MIAMI – Alina Fernandez Revuelta, the estranged daughter of Fidel Castro, said in an interview with Efe that despite the pain she feels over not being able to see her mother, the time is not right for a return to Cuba.
At 58, Alina Fernandez lives in Miami in a humble residence where she shares memories and shows photographs in which, dressed in white, she is embracing her father, a smiling Fidel Castro wearing his traditional olive green military uniform.
She fled Cuba in 1993 and, despite the time that has passed and the fact that the regulations for traveling to the island have been eased, Castro’s daughter has “the sensation and instinct” that she still should not return.
“I don’t want to have problems. At this age a person is less adventurous,” she told Efe with a certain amount of emotion and a long silence broken only to confess that she feels sadness and bitterness about the return that so far has been impossible: “It hurts me a lot, because my mother is older.”
Fernandez was born in 1956 to Fidel Castro and Natalia Revuelta, a socialite married to a prominent doctor.
“Seeing your mother and wanting to do something for her is a law of nature, it’s something visceral,” Alina said.
Her mother is 88, just a few months older than Castro, whose birthday is in August, but the feelings of a daughter for the man who heavily influenced her life and governed Cuba for half a century are completely different.
Asked how she feels about her father, Alina replied: “I suffered from my bullying and my punishments, and I consider him a person with a rather elevated level of cruelty, but I never came to hate him.”
Alina, who did not learn Castro was her father until she was 10 years old, says now that they never had a close relationship.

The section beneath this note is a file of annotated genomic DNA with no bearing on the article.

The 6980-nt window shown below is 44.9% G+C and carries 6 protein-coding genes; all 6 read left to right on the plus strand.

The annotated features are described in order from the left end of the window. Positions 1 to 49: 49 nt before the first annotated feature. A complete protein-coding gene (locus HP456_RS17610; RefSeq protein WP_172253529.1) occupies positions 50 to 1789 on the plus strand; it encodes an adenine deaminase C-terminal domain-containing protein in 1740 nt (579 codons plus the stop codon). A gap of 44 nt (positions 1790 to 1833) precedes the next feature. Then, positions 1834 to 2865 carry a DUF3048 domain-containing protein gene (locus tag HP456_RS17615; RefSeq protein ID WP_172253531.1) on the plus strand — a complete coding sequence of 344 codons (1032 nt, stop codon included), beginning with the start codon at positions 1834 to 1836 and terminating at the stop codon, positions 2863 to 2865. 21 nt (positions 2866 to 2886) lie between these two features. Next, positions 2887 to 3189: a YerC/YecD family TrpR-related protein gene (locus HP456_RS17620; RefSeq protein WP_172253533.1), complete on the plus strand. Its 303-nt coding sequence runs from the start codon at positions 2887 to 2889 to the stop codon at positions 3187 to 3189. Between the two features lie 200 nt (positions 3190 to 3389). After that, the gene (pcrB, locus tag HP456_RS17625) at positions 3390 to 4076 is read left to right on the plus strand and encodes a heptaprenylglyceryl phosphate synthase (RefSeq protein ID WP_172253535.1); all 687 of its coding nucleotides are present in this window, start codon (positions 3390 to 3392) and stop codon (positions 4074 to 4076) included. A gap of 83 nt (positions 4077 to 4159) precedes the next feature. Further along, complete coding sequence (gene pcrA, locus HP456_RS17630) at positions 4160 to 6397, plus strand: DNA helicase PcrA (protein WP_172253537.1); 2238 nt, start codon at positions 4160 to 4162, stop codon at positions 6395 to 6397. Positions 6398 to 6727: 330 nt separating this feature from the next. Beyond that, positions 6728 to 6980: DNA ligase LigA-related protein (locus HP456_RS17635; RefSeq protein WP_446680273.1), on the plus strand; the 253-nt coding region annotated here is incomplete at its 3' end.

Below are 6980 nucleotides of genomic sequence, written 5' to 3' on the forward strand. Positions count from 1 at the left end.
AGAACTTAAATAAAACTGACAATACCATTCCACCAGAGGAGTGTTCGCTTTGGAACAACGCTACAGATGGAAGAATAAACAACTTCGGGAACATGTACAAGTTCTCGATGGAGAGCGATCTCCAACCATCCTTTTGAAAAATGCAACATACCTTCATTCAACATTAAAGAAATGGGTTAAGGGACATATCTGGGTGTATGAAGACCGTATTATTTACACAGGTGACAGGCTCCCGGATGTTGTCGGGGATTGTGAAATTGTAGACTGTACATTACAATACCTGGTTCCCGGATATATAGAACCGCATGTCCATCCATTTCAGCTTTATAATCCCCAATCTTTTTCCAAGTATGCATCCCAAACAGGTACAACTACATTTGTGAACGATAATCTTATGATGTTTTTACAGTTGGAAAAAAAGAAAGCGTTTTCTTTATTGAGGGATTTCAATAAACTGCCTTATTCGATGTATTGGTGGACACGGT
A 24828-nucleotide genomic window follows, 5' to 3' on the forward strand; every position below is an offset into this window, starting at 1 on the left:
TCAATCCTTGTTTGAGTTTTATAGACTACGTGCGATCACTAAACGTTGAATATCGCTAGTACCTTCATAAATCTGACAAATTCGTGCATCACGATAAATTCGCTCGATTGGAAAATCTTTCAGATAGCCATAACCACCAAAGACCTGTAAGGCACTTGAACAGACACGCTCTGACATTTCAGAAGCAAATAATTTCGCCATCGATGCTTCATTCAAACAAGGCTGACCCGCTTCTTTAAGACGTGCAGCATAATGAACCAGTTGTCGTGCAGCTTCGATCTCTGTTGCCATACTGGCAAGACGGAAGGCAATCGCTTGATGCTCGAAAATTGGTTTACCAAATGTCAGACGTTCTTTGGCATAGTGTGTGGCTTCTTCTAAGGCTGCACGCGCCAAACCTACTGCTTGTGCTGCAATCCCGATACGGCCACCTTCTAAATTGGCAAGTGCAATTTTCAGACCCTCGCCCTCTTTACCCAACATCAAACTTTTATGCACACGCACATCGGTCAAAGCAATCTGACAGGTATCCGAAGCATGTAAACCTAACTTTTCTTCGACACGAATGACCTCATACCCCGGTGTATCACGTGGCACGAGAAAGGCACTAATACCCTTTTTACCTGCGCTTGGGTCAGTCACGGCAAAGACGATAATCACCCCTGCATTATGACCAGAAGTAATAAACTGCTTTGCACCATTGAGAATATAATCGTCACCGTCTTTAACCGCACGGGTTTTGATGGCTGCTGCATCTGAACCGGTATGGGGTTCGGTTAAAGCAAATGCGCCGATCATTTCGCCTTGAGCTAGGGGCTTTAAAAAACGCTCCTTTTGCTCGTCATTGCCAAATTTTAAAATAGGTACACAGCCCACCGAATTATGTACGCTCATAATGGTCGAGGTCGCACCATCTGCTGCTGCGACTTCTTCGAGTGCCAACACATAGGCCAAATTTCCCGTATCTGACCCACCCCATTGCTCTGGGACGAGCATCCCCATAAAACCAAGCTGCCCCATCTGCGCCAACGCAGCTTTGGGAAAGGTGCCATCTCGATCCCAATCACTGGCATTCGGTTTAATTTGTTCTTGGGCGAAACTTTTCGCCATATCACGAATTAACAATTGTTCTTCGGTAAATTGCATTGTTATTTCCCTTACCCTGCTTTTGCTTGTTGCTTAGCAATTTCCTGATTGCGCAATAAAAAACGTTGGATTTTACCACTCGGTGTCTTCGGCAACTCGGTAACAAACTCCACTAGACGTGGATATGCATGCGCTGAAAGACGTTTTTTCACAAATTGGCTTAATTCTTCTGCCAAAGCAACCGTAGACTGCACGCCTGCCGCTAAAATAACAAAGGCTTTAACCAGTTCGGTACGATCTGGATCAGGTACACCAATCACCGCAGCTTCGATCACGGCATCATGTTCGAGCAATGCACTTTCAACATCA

“Fidel Castro was not a father. Sometimes he landed at home. He was a capricious visitor, and he had attacks of paternity as well as long periods of distancing himself. He was an omnipresent gentleman on the television, in his speeches, but he was an absent father,” she explains.
Seated in the parlor of her house, serene and friendly, she displays a small cardboard box with dozens of photographs, very well arranged and cared for, in some of which a young Alina can be also seen with her uncle, Raul Castro, now Cuba’s president, and she recalls once again the sensations of a past with wounds that are “very difficult to heal.”
Fidel and Raul, she says, “are completely different.”
“Raul is a family man, who has been close to his children, and that says everything, and Fidel Castro is a type of solitary person and with few emotional roots,” Alina says.
Alina Fernandez, a model in Havana in her youth, a translator later in France and author of the book “Castro’s Daughter: An Exile’s Memoir of Cuba,” fled Cuba with a forged Spanish passport, wearing a wig and disguised as a tourist.
She has a 37-year-old daughter, also named Alina, who is a U.S. citizen and with whom she occasionally speaks about her grandfather, but the granddaughter has “the ability to see the positive side of everything” and travels every year to Cuba to see “the few friends that remain to her there.”